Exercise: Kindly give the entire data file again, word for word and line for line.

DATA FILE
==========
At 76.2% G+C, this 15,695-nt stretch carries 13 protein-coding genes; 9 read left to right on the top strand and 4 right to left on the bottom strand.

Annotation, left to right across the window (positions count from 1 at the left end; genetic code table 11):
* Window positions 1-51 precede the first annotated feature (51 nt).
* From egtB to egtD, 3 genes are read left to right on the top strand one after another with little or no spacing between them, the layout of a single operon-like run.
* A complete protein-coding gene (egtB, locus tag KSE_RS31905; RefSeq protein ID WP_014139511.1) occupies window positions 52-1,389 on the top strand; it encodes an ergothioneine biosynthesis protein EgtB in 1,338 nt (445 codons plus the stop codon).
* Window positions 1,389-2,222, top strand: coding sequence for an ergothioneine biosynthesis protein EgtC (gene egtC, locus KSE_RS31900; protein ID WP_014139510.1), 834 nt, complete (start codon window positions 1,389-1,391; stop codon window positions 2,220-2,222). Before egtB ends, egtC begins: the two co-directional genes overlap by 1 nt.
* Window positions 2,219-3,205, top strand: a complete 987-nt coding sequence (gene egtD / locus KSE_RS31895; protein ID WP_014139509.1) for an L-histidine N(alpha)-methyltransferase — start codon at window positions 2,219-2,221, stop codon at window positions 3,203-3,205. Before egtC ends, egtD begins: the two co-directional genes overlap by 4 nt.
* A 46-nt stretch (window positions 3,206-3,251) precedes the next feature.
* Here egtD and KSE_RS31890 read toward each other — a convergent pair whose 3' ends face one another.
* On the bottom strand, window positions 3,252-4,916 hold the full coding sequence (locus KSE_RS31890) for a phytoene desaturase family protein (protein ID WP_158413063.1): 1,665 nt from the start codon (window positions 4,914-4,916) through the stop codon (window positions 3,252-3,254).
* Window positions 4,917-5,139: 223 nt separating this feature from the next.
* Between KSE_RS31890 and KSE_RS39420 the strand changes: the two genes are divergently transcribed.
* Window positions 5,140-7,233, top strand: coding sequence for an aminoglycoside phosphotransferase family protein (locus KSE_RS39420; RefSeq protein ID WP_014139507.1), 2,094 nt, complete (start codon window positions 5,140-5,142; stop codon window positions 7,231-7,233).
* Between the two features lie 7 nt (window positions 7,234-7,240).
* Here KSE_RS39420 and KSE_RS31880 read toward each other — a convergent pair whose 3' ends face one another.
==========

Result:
At 76.2% G+C, this 15,695-nt stretch carries 13 protein-coding genes; 9 read left to right on the top strand and 4 right to left on the bottom strand.

Annotation, left to right across the window (positions count from 1 at the left end; genetic code table 11):
* Window positions 1-51 precede the first annotated feature (51 nt).
* From egtB to egtD, 3 genes are read left to right on the top strand one after another with little or no spacing between them, the layout of a single operon-like run.
* A complete protein-coding gene (egtB, locus tag KSE_RS31905; RefSeq protein ID WP_014139511.1) occupies window positions 52-1,389 on the top strand; it encodes an ergothioneine biosynthesis protein EgtB in 1,338 nt (445 codons plus the stop codon).
* Window positions 1,389-2,222, top strand: coding sequence for an ergothioneine biosynthesis protein EgtC (gene egtC, locus KSE_RS31900; protein ID WP_014139510.1), 834 nt, complete (start codon window positions 1,389-1,391; stop codon window positions 2,220-2,222). Before egtB ends, egtC begins: the two co-directional genes overlap by 1 nt.
* Window positions 2,219-3,205, top strand: a complete 987-nt coding sequence (gene egtD / locus KSE_RS31895; protein ID WP_014139509.1) for an L-histidine N(alpha)-methyltransferase — start codon at window positions 2,219-2,221, stop codon at window positions 3,203-3,205. Before egtC ends, egtD begins: the two co-directional genes overlap by 4 nt.
* A 46-nt stretch (window positions 3,206-3,251) precedes the next feature.
* Here egtD and KSE_RS31890 read toward each other — a convergent pair whose 3' ends face one another.
* On the bottom strand, window positions 3,252-4,916 hold the full coding sequence (locus KSE_RS31890) for a phytoene desaturase family protein (protein ID WP_158413063.1): 1,665 nt from the start codon (window positions 4,914-4,916) through the stop codon (window positions 3,252-3,254).
* Window positions 4,917-5,139: 223 nt separating this feature from the next.
* Between KSE_RS31890 and KSE_RS39420 the strand changes: the two genes are divergently transcribed.
* Window positions 5,140-7,233, top strand: coding sequence for an aminoglycoside phosphotransferase family protein (locus KSE_RS39420; RefSeq protein ID WP_014139507.1), 2,094 nt, complete (start codon window positions 5,140-5,142; stop codon window positions 7,231-7,233).
* Between the two features lie 7 nt (window positions 7,234-7,240).
* Here KSE_RS39420 and KSE_RS31880 read toward each other — a convergent pair whose 3' ends face one another.